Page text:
Ginger Hibiscus | Ginger Hibiscus | REVIEW: The Goodbye Girl at Upstairs at the Gatehouse
Ginger Hibiscus | REVIEW: The Goodbye Girl at Upstairs at the Gatehouse
Ginger Hibiscus | REVIEW: The Goodbye Girl at Upstairs at the Gatehouse
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13 Feb REVIEW: The Goodbye Girl at Upstairs at the Gatehouse

When Paula’s boyfriend dumps her, and she and her daughter are left homeless and penniless, she decides the best thing for it is to stay put, in her ex’s apartment, and tell the man that’s sublet the place he can’t move in. Only, as the tenant of the apartment, it’s up to him who comes and goes, and he and Paula just can’t seem to get along…So does anyone have any guesses what happens next? I wouldn’t want to ruin the surprise for you, but given I’ve just summarised the first hour of The Goodbye Girl, it’s not exactly surprises aplenty.

My problem with The Goodbye Girl is nothing to do with this production, but rather something far more fundamental with the show. With a storyline that makes clockwork seem spontaneous and exciting, and forgettable songs that add nothing to the progression of said storyline but merely fluff out nothingy moments that are already lingered over for too long, no matter how good the casting or musical direction, I’m going to find it impossible to love it. Throw into the mix a 2.5 hour run time and hideously uncomfortable seats that will have your rear end aching even before the lights dim, and you’re in for a long night.

Let’s be clear. Playing the lead, Rebecca Bainbridge sings well, holding the stage with a gorgeous charisma. But that can only go so far when the character she plays, the heroine of the piece, is not only impossible to warm to but quite frankly has an attitude problem. A single “mom” with a teenage daughter, she bounces around between patriarchs, springing from man to man to look after her and her daughter, to put a roof over their heads, feed them and clothe them, because the unemployed dancer doesn’t have the nouse to go and get a different job. It drives me crazy how she’s so damned dependent on the men in her life; there are so many amazing single “moms” in the world – why couldn’t we have a sassy, independent woman that supports her family herself? Instead we’re lumbered with one that talks the talk but never manages to walk the walk.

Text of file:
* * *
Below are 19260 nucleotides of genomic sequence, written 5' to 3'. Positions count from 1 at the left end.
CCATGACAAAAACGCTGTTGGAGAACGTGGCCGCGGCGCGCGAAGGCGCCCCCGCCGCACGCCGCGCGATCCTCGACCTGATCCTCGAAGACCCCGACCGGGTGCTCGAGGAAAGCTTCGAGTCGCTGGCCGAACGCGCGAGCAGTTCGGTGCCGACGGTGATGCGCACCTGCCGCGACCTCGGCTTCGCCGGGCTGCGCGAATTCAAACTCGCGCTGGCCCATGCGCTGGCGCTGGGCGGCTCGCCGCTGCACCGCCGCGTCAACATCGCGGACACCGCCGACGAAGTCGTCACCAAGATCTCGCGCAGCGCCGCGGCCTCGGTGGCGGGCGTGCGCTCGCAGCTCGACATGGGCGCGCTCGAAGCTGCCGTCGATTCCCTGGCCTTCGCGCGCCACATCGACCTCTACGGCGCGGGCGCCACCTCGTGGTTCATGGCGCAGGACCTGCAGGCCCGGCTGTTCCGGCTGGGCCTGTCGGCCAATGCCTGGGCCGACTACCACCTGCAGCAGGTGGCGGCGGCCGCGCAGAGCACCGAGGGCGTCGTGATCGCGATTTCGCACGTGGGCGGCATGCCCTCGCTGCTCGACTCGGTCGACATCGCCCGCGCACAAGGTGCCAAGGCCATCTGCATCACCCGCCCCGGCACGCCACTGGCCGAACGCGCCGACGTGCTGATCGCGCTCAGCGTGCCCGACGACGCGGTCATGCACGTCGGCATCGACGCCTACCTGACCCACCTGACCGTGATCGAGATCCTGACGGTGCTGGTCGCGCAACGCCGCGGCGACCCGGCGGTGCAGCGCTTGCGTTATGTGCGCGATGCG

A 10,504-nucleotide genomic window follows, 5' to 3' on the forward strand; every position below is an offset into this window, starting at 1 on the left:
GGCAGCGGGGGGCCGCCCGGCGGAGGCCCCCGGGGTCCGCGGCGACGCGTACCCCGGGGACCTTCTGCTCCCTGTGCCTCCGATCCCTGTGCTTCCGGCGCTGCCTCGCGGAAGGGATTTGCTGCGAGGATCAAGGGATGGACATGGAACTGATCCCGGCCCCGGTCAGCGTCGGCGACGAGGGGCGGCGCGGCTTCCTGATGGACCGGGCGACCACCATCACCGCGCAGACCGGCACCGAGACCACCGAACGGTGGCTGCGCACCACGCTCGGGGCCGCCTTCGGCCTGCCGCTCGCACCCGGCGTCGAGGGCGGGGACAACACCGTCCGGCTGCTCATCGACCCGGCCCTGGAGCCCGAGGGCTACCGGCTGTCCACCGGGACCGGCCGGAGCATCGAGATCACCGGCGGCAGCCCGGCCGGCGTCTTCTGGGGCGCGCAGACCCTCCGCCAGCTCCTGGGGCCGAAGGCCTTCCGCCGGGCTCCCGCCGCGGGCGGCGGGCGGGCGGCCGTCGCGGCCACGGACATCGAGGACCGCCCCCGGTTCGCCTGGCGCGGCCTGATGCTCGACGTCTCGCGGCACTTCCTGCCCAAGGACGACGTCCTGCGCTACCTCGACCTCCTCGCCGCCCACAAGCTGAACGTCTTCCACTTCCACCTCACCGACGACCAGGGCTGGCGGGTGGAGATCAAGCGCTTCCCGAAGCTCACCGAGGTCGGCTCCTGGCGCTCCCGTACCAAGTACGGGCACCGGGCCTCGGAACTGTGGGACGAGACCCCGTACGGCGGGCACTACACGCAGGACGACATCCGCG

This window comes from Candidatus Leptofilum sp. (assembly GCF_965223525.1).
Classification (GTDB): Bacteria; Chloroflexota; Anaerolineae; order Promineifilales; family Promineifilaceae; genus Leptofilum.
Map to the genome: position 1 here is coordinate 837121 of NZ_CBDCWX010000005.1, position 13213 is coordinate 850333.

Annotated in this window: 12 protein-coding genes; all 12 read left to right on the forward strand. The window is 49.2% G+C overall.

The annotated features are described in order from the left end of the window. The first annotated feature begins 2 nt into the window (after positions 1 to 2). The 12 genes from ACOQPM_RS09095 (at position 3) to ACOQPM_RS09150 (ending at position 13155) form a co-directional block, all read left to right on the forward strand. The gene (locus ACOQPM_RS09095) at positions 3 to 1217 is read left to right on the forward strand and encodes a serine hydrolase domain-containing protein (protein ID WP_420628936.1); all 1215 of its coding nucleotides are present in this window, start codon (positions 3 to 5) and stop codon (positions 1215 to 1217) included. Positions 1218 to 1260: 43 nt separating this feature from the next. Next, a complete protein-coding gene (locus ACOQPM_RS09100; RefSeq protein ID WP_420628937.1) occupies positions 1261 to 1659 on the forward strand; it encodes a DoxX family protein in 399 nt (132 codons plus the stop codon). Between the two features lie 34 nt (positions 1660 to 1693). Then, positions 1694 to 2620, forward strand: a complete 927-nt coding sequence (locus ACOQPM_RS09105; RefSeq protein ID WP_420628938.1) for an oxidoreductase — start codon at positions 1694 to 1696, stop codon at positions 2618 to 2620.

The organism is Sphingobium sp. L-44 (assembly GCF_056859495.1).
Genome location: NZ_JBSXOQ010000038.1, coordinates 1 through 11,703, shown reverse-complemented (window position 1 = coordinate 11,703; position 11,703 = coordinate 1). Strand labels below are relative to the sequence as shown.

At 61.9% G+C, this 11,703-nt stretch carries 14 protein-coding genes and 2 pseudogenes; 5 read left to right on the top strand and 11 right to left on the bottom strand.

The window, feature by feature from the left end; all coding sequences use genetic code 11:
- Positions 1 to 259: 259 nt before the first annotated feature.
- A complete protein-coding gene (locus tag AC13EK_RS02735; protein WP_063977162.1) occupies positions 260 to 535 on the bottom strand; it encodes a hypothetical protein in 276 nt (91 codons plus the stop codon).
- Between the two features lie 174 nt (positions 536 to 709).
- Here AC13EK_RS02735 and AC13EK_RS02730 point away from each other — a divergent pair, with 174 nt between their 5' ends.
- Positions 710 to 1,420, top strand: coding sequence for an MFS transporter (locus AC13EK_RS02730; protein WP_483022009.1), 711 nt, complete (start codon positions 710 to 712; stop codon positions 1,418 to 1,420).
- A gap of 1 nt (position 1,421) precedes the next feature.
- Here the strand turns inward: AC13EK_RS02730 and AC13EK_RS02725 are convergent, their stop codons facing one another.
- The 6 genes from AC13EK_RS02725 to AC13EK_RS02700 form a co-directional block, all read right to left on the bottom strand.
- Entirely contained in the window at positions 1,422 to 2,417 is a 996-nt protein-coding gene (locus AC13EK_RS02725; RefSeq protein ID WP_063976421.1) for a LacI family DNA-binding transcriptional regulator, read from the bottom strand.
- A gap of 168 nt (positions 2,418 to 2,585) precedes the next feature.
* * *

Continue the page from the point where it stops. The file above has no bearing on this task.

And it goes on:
On top of characters that make dishwater seem technicoloured, the cringeworthy Hollywood-esque ending is brimming with lines cheesier than an 80’s fondue party, but without the exhilaration of some baked-Alaska-shaped jeopardy. But it’s not all doom and gloom. Special mention has to go to Shannon Beach a young actress playing Paula’s daughter, who makes a jaw-dropping professional debut, an awesomely talented vocalist and a breath of fresh air to watch. In fact, the ensemble performances are strong across the board, with a nod to some creative staging and a couple of enjoyable dance numbers that lift the show up by the scruff of its neck.

Leaving, my overarching feeling was that I really just wish the whole team could have been putting on a different show. I love musical theatre, I love fringe theatre, and there are some really talented cast and creatives in that team, who weren’t given the opportunity to shine. I liked the set. I liked the lighting. I liked the choreography and the energy in the dance numbers. I liked the band on stage. But when you take a dull story and add unremarkable musical numbers, I just can’t love it. Sad to say that possibly the most amazing thing about The Goodbye Girl is that anyone thinks it’s curious that it’s never found its feet in a large-scale production.

Venue: Upstairs at the Gatehouse
Dates: 4th – 28th February 2015
For tickets and information:

Star Rating

Ginger Hibiscus don’t like using stars as a headline; we think they’re too reductionist, and that decision-making based on stars misses the point of a review. Just as you wouldn’t judge a personality using a five-point scale, theatre is multi-dimensional. So have a read, and then look at the stars afterwards.
Okay, fine, but how many stars do you give it? Click here